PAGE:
Election Day in the suburbs
Nov 7, 2012 02:08PM
Cold air and a rainy afternoon appear to be making no difference: Buffalo Grove residents of every demographic poured into voting centers.
The top issue on most of their minds appears to be the economy, voters said, and which presidential candidate has the best chance of improving it. Local issues and races, they added, were less significant of a draw Tuesday.
Amy Knowling, a resident of Buffalo Grove’s Cook County side who cast her ballot at Kingswood United Methodist Church, said there were no matters in the village that concerned her. She came out to vote for Democratic presidential incumbent Barack Obama, and his plan for America’s economy.
“I’m hoping he will finish the job,” Knowling said.
Nancy Weiss, who said she has been voting for the past 77 years, said she just had to “go with her heart” on this election.
“I’m worried, I’m worried,” the Deerfield resident said at the Patty Turner Center polling place. “I think it’s going to be close. I don’t know which way is good, I just went with what I’ve been all my life.”
At the Oak Brook Golf Club in Oak Brook, election judge Scott Martenson said voter turnout was the largest he’s seen in 12 years working elections.
“It’s been pretty steady all day, especially in the morning when it was really crowded,” Martenson said. “I think so many people are voting today because things are sol polarized now. We haven’t had any problems; I’m happy to see the civility.”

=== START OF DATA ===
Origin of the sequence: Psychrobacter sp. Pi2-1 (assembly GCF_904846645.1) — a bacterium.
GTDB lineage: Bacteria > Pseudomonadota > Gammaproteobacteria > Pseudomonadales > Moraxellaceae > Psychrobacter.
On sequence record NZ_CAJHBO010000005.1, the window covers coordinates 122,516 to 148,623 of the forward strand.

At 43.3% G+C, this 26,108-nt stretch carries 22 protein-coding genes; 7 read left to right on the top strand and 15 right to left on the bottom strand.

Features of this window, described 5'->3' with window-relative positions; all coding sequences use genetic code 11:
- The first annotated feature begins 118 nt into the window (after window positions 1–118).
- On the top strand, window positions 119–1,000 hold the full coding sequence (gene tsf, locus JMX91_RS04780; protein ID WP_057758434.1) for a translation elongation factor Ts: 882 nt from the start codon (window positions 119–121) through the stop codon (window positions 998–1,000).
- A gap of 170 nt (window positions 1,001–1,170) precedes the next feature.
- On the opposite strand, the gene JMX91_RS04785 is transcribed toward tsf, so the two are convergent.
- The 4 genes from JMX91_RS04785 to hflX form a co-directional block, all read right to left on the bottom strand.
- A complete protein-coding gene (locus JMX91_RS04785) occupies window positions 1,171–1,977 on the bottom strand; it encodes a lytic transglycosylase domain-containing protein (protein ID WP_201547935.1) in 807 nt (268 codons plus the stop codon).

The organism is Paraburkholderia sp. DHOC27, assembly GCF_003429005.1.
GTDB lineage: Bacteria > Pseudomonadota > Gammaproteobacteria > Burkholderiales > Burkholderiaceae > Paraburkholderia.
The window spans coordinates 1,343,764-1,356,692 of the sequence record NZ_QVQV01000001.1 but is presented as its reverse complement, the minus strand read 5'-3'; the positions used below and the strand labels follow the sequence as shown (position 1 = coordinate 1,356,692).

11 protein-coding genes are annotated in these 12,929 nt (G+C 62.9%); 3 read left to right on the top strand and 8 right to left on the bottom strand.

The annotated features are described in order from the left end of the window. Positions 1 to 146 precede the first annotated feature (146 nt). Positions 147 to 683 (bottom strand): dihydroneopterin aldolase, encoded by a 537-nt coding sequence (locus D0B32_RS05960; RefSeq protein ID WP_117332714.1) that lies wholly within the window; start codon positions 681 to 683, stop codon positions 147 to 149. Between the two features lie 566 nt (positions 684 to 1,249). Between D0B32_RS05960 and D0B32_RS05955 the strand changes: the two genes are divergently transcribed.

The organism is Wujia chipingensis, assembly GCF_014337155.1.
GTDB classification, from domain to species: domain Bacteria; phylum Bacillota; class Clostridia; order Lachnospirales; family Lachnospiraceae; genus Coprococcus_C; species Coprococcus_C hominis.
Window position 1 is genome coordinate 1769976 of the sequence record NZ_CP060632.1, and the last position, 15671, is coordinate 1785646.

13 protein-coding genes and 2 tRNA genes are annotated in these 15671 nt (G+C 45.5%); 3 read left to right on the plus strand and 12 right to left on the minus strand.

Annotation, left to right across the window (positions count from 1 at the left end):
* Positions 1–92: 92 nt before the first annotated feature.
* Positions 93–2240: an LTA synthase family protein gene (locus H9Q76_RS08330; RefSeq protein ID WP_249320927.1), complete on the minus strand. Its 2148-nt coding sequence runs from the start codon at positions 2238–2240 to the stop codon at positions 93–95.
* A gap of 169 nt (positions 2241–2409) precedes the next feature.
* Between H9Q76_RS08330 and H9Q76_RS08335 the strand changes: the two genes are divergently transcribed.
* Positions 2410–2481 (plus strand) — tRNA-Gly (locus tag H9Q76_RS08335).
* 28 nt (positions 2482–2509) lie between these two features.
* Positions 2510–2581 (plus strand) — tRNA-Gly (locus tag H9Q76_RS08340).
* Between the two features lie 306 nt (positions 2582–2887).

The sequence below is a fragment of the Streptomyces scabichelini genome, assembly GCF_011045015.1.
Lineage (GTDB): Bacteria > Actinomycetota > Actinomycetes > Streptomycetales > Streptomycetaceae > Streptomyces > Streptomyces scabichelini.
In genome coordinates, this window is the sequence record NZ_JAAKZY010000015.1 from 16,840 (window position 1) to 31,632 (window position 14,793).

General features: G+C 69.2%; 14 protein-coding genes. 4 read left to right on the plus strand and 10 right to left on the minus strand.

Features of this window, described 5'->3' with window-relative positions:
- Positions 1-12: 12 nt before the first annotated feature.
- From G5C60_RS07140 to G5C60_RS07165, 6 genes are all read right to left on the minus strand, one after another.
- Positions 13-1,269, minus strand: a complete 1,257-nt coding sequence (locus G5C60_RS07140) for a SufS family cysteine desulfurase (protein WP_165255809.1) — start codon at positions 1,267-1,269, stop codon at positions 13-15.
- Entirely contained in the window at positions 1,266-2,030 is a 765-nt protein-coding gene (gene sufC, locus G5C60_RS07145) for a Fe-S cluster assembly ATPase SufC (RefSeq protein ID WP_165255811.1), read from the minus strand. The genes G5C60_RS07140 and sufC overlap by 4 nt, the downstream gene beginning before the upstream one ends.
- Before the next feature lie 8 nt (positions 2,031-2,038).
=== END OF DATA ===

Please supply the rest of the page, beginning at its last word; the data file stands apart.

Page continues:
Oak Brook resident Bob Hesotian, 62, said this is the most important election in which he has voted.
“I’ve been voting for 40 years, and this is the most important one because we need to get the guy out of office who’s in there now,” Hesotian said. “He has his own agenda, and the next four years will be even worse if we don’t get him out.”
Although some voters entered booths with long-formed decisions, others said they were still unsure who’s number to punch.
“I’m still undecided. I’ll make my decision when I get the ballot,” said South Barrington resident Hemal Nayak, who was getting ready to cast his vote at the Willow Creek Community Church.
Nayak said he was a registered Democrat, but didn’t plan to select a strictly Democratic ticket.
“I want to vote for whom I think is best,” he said.
Other voters said they had followed campaigns and made their decisions well before Election Day.
“It’s a straight Republican vote for me,” said Lake Zurich resident Diane Kalandra, who was casting her vote at the Ela Area Public Library.
At Deerfield’s St. Gregory Episcopal Church, the number of voters held steady in and out of the doors. Deborah Rubens said the weather was “absolutely” not an issue for her.
“I just think this election is huge and I definitely was getting out here to vote,” Rubens said. “I think voting is important regardless, but this one more so than all of them.”
But not all voters were enthusiastic about casting votes. Instead, they were happy a long election season is nearly over.
Joe Karel, of Deerfield, said he was walking into the poll not knowing who to vote for.
“I’m glad it’s over with, but the problem is, you can vote today, but not going to know the effects of your voting for some time,” Karel said. “To me, it’s all kind of a roll of the dice right now.”